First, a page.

In addition to Managing Editor Donna’s items on the opening of the Amazon Wearables Store, and the use of wearables by older ‘quantified selfers’, Prof Mike Short has kindly drawn our attention to the most recent BBC Click programme which features wearables. Of particular interest to me was the first item on how Formula 1 technology involving measuring drivers’ heart activity is now being developed for the mass market, at rather lower cost. That will overcome a serious limitation of existing activity trackers that rely on accelerometers – for example my Jawbone UP faithfully measures every step I take whether walking or on a cross-trainer. However sessions on the rowing machine – or indeed a recent row in the London Head of the River race (for me definitely the most physically exhausting event so far this year), record no activity.
Another intriguing way of measuring heart activity is the subject of a Guardian article on Apple’s possible use of sensing earbuds. According to ‘anonymous’ leaks, these will be able to measure both pulse rate and blood pressure. It is claimed too that the headphones would also use Apple’s “iBeacon” system to help locate them if lost which would help if as might be expected, they prove to be rather pricier than standard earbuds. [See TTA 19 Feb for the Apple patent from Editor Toni; does ‘Secret’ read us? Also Apple has a home for the data–Healthbook. TTA 22 Mar]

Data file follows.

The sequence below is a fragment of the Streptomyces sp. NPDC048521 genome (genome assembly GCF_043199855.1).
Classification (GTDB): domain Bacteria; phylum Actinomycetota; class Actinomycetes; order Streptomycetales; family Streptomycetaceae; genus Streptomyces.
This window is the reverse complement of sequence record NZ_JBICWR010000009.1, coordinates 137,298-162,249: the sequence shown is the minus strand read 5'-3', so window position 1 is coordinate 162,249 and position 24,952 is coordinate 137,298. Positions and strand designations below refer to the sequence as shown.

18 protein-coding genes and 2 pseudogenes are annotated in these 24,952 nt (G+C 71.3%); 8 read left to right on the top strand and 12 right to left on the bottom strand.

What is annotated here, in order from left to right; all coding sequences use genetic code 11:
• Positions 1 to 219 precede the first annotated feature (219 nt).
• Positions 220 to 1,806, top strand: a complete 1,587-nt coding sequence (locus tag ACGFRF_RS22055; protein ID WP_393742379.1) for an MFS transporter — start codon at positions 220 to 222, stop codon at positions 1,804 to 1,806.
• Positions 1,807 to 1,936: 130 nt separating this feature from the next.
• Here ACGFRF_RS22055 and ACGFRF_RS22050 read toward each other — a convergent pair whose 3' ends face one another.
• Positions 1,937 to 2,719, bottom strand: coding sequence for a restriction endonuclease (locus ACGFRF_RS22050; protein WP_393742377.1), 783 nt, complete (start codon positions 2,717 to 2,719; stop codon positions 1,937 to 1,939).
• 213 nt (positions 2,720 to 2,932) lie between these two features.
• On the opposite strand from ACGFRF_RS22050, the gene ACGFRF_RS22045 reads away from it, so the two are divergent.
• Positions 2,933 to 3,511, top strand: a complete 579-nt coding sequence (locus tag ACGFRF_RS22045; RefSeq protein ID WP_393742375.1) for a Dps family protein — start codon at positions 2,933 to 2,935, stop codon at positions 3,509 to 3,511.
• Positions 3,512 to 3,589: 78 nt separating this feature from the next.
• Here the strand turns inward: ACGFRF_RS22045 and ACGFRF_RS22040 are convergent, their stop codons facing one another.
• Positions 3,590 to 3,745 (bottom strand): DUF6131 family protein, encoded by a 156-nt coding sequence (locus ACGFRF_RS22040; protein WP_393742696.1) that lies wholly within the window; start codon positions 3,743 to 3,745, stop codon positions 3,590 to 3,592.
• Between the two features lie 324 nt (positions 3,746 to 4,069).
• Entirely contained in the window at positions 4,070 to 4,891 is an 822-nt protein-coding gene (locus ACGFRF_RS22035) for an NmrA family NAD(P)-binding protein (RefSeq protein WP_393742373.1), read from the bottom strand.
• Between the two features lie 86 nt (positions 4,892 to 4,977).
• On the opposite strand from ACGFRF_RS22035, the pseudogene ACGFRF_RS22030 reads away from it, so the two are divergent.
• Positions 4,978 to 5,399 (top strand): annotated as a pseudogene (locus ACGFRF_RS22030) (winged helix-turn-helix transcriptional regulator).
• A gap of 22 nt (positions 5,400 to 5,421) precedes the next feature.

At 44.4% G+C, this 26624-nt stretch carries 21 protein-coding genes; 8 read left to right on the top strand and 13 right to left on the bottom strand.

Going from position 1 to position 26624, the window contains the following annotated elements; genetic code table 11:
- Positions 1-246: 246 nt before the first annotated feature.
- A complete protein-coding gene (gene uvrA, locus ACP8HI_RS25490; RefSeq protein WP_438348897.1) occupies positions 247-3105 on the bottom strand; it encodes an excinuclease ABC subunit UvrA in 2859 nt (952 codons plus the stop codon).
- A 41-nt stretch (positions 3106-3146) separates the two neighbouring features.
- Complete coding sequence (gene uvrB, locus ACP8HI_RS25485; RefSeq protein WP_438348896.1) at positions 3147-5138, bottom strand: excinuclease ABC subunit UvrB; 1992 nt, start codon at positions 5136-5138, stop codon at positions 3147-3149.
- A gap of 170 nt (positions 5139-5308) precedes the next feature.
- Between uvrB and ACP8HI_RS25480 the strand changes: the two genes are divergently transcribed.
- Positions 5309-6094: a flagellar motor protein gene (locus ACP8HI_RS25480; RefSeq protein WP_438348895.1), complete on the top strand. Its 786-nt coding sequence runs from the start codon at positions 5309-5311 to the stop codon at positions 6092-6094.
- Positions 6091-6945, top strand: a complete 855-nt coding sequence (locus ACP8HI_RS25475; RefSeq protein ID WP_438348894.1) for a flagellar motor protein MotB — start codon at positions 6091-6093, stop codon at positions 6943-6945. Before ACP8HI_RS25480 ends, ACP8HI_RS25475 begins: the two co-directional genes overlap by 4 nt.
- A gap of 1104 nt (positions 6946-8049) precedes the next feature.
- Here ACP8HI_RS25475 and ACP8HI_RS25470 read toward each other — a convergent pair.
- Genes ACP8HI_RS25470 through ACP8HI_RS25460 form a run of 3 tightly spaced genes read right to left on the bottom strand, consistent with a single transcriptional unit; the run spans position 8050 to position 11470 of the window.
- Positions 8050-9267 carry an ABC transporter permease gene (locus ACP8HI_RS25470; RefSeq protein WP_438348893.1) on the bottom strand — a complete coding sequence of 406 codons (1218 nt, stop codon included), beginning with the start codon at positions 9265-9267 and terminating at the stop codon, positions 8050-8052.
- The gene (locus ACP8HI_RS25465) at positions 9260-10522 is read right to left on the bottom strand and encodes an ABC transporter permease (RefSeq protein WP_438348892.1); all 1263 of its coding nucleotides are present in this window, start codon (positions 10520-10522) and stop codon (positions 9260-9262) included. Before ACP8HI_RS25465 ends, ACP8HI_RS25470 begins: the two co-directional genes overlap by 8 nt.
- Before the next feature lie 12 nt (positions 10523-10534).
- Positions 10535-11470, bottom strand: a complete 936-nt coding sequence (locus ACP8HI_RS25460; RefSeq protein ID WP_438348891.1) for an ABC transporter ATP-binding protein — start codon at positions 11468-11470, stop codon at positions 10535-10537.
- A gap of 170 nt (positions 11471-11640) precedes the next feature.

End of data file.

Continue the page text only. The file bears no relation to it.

Telehealth & Telecare Aware has recently been made aware of the start of the EC-funded WELCOME project – full title “WELCOME – Wearable Sensing and Smart Cloud Computing for Integrated Care to COPD Patients with Comorbidities”. With a total budget of €8.3m, the WELCOME project seeks to create a technology solution enabling a step-change in the integrated care of, and self-management by, patients suffering from Chronic Obstructive Pulmonary Disease (COPD) and associated chronic conditions (comorbidities) including Congestive Heart Failure (CHF), Diabetes and Anxiety and Depression. A worthy ambition!
Next, an item I’d put aside a couple of months back that somehow never found a suitable article to include it in, is progress on flexible wearable displays, which it seems Cambridge (UK)-based Plastic Logic is on the verge of commercialising.
Finally, a recent conversation with Phil O’Connell of Simple Telehealth/Florence (disclosure: I did accept a Florence biro as a gift) got me thinking that with wearables like those mentioned above being developed by WELCOME, or Apple, or the many others in the Amazon Store, the Florence concept becomes increasingly powerful.
Florence has already handled 500,000 patient responses and has, in total, been used by 16,000 people. However, to date, I believe all Florence entries have been manual – with wearables making vital signs readings increasingly available electronically, and the next generation of smartphones expected to incorporate full vital signs measurement in the device (with scales as the only peripheral), surely remote patient monitoring by Florence (or a Florence-like service) is going to become far cheaper and easier than for the telehealth platforms of yore? Allied say to an NHS version of a platform like Babylon (or a paid version added to a platform like Babylon) takes us a further step towards a benign version of iDoc. No wonder Phil is being wooed by, among others, the Dept. of Veteran Affairs (VA) in the US.